Wednesday

22nd Nov 2017

Focus

Hungarian media in mass protest against new tax rules

  • Orban's government has denied it is trying to curb press freedom (Photo: Mehr Demokratie)

More than 60 media outlets in Hungary have joined a protest against a planned tax on advertising revenues which the industry says will cripple press freedom in the country.

The move, unprecedented in scale by the politically divided Hungarian media, includes TV broadcasters, radio channels, print, online sites and communication companies.

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TV, radio, and online media held a 15 minute blackout on Thursday (5 June) evening, while Hungary's top newspapers were to be published on Friday with a blank page, reminiscent of the protest against a media law in 2011.

The planned tax supported by Prime Minister Viktor Orban's centre-right government will add little to the budget revenues.

Media companies and press organisations say its real goal is to undermine the press and put the media at the mercy of the government.

Peter Csermely, editor of Magyar Nemzet, a daily generally seen as pro-government, argued in an op-ed that the government's "two-thirds majority wants to step on the throat of press freedom".

The levy would tax Hungarian media companies' annual advertising revenues progressively, at a maximum rate of 40 percent on revenues above 20 billion forints (€65 million).

The lawmaker who submitted the proposal on Monday said he also aims to tax the ad revenues of Internet companies like Facebook, YouTube and Google.

Janos Lazar, Orban's chief of staff, said Wednesday the tax is not a move against the press. Lazar said it is an exaggeration to think that the tax rate has anything to do with democracy and press freedom.

"Only because you have to pay taxes will democracy remain in Hungary," he said, adding the government plans to spend the revenue on education.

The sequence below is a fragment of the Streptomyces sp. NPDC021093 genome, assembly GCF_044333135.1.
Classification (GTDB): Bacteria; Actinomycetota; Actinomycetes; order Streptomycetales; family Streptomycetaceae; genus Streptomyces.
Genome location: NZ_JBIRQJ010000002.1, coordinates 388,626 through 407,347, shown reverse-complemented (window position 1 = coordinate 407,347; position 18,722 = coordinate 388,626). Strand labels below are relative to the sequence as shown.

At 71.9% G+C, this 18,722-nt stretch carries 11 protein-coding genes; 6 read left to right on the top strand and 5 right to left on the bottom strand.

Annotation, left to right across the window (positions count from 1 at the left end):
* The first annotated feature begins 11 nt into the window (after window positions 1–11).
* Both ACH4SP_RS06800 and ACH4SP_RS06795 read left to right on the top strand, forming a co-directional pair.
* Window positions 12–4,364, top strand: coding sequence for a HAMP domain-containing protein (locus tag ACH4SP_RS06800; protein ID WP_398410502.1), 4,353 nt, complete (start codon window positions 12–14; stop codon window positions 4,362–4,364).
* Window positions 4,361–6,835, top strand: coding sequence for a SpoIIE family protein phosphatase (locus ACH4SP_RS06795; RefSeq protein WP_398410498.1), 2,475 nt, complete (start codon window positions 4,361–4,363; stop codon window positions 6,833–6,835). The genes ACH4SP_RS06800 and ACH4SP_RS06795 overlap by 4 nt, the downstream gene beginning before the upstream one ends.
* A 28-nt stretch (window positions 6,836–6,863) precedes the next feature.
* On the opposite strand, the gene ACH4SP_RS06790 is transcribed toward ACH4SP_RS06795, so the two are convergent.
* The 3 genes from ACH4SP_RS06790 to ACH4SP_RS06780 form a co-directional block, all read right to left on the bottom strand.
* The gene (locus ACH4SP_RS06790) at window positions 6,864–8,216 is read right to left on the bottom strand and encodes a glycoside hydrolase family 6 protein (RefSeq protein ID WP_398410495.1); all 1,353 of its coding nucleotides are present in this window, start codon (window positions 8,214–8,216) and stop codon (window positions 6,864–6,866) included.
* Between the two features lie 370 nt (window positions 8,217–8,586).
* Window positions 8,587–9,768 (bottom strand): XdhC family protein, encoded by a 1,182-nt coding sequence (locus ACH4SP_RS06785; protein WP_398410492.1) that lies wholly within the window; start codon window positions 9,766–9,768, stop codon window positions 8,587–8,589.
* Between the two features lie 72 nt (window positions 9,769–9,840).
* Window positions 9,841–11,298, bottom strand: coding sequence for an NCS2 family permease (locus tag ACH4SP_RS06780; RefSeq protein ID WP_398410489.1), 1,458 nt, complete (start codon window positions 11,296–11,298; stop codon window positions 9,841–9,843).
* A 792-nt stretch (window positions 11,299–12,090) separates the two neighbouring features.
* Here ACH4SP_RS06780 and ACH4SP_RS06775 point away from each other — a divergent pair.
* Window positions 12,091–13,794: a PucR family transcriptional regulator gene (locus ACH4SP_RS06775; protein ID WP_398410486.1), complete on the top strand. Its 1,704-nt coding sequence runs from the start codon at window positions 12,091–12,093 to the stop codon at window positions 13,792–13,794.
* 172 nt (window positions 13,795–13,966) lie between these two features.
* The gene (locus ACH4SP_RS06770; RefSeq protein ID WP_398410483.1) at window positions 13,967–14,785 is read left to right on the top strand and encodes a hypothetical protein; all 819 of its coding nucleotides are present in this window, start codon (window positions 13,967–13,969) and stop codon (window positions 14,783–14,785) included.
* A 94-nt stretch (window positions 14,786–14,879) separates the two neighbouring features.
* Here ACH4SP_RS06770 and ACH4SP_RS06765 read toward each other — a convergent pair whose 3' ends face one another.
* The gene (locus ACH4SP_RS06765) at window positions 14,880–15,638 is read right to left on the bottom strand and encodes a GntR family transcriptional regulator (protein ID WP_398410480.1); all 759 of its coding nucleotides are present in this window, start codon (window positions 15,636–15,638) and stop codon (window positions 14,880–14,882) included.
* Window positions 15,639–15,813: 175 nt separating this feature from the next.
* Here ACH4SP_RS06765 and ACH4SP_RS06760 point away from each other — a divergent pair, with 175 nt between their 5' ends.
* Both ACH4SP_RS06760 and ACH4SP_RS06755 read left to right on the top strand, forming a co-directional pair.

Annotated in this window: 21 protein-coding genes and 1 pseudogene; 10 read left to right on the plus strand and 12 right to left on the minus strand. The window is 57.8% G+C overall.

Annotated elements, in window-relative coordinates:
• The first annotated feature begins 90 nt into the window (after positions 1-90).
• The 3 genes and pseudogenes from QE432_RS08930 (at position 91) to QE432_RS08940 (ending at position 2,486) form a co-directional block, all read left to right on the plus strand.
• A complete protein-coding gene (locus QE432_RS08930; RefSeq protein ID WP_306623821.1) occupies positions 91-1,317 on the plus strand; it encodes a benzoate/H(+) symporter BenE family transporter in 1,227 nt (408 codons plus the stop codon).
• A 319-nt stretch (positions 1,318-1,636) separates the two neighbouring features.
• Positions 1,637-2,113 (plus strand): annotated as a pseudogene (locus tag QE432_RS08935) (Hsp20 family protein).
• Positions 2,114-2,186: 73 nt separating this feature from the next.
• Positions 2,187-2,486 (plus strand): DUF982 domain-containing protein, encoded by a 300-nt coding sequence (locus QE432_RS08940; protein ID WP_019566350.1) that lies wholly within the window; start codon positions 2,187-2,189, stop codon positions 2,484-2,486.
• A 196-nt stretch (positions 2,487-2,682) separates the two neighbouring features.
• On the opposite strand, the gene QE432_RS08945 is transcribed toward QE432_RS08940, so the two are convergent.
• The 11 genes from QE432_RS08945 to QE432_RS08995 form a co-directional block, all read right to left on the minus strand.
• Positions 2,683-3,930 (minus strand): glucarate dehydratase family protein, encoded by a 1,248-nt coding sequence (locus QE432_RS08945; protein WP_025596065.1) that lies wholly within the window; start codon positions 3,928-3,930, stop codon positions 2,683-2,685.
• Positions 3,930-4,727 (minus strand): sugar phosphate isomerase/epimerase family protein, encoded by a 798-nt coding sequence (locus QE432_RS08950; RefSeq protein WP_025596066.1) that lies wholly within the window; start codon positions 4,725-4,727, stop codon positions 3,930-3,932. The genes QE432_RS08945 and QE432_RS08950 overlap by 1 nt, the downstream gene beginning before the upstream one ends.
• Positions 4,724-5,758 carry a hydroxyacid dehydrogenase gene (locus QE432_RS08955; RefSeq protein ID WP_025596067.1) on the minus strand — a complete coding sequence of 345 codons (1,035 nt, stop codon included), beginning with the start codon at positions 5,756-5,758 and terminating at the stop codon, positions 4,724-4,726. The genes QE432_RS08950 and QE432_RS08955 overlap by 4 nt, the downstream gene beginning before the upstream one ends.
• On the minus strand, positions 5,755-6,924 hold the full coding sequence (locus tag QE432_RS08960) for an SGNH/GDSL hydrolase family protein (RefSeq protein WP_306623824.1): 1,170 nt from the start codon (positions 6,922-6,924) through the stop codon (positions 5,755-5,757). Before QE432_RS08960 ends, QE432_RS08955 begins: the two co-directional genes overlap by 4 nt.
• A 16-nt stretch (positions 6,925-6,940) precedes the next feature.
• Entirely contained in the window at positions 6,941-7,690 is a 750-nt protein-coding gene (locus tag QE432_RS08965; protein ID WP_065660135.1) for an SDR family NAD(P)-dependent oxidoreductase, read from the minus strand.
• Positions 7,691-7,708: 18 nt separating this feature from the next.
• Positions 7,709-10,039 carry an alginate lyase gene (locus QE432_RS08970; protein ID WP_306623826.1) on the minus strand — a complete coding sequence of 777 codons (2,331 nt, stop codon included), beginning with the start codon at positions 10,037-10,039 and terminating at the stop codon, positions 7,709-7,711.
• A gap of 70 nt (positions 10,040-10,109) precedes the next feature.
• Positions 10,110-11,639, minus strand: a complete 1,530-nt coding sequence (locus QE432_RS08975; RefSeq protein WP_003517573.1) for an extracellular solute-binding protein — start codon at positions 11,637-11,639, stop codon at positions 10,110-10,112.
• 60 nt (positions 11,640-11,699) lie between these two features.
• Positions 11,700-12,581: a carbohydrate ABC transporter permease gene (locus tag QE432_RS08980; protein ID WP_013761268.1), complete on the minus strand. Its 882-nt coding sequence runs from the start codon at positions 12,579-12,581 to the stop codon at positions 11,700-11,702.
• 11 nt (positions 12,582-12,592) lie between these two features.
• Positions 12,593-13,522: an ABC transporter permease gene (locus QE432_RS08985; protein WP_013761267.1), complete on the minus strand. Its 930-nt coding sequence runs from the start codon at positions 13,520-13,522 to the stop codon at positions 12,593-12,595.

Hungary's government has been putting sectorial taxes on telecommunications, banking, energy and other sectors in an effort to consolidate its finances.

Deutsche Telekom dragged into fray

In the meantime turmoil continues at Origo.hu, one of the most popular news portals in Hungary, where the editor-in-chief was abruptly removed on Tuesday after a series of articles questioning the costs of Lazar's official foreign trips.

Several editors and key journalists have resigned along with one of the founders of the site.

Reporters Without Borders (RSF) criticised the removal of Origo's editor as well as the planned ad-tax.

Astrid Frohloff, a RSF spokeswoman in Berlin said in a statement that after a resounding election victory in April, that "Orban's government wants to silence critical voices and curb civil society".

She also said the removal of Origo's editor is a severe blow to independent journalism in Hungary.

The press organisation asked for a statement from Origo.hu's ultimate owner, Deutsche Telekom AG.

Hungarian news portal 444.hu reported on Thursday that German economic interests in Hungary played a role in allowing Origo.hu's freedom to be compromised, with the Budapest government planning a comprehensive rural IT development project with Deutsche Telekom.

The German firm said that its subsidiary, Magyar Telekom (the owner of Origo.hu) works independently, and that personnel changes are a result of an internal restructuring that Deutsche Telekom has not influenced.

Magyar Telekom also denied that its partnership signed with the Hungarian government in February has anything to do with the removal of the editor, and said there was no pressure on the company from the government's side.

Leaders of two opposition parties, LMP and Together, have sent letters to Timotheus Hoettges, CEO of Deutsche Telekom AG, and asked that the case of Origo.hu be brought before the firm's management board and general assembly to be investigated thoroughly.

A protest is planned for Monday (9 June) on the Origo affair.

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